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  HOME | Cuba

U.S. Government Drops Airborne TV Broadcasts to Cuba

WASHINGTON – The United States has discretely cancelled Aero Marti, an airborne broadcasting platform that sent radio and television signals to Cuba and began operating in 2006, sparking controversy over its cost and debated effectiveness.

The program was definitively dismantled in April after having been frozen for 18 months by the budget sequester, according to what the Office of Cuba Broadcasting, which runs Radio and TV Marti, confirmed on Tuesday to Efe.

The government in Havana had found a way to block the signal of Aero Marti, which made its broadcasts from an aircraft that flew very close to the limits of Cuban airspace.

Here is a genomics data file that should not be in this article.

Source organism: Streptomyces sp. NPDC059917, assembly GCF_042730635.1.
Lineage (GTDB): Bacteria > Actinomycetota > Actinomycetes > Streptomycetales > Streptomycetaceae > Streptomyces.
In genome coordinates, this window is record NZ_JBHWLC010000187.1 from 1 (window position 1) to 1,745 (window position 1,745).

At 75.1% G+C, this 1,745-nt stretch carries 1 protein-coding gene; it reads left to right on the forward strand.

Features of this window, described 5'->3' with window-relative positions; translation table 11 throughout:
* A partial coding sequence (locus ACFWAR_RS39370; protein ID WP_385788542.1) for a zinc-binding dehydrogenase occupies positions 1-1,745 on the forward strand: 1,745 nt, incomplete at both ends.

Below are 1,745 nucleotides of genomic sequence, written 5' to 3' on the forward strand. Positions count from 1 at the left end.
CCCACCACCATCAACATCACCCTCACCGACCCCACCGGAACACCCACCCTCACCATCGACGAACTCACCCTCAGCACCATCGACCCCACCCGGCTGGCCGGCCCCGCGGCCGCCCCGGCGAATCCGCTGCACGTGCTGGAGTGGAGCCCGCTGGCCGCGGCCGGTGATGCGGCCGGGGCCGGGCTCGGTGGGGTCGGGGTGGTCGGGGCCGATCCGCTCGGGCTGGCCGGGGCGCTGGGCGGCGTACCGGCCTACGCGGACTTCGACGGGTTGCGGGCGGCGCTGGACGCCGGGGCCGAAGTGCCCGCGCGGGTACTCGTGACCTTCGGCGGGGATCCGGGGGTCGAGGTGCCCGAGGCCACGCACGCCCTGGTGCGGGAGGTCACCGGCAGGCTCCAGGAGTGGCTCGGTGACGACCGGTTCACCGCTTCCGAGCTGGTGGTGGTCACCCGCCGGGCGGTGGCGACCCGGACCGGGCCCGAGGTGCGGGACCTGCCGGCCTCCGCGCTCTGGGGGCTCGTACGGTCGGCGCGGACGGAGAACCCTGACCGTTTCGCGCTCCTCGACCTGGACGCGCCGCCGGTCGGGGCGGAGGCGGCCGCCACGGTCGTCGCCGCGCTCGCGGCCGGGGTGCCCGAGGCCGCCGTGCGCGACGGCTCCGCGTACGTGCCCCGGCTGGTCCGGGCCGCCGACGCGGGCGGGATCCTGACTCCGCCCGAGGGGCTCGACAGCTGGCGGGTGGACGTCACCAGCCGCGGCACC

From October 2006 until the fall of 2013, the program had cost Washington $35.67 million, according to the report issued by the Broadcasting Board of Governors, a division of the State Department tasked with making publicly-funded broadcasts around the world.

The BBG had insisted on the need to end Aero Marti since the submission of the budget bill for fiscal year 2013 due to its ineffectiveness and “the rising cost of fuel.”

In 2013, the program was suspended because of the impossibility of paying for the cost of fuel as a result of the sequester, not to mention the fact that it cost some $80,000 per year to maintain the airplane.

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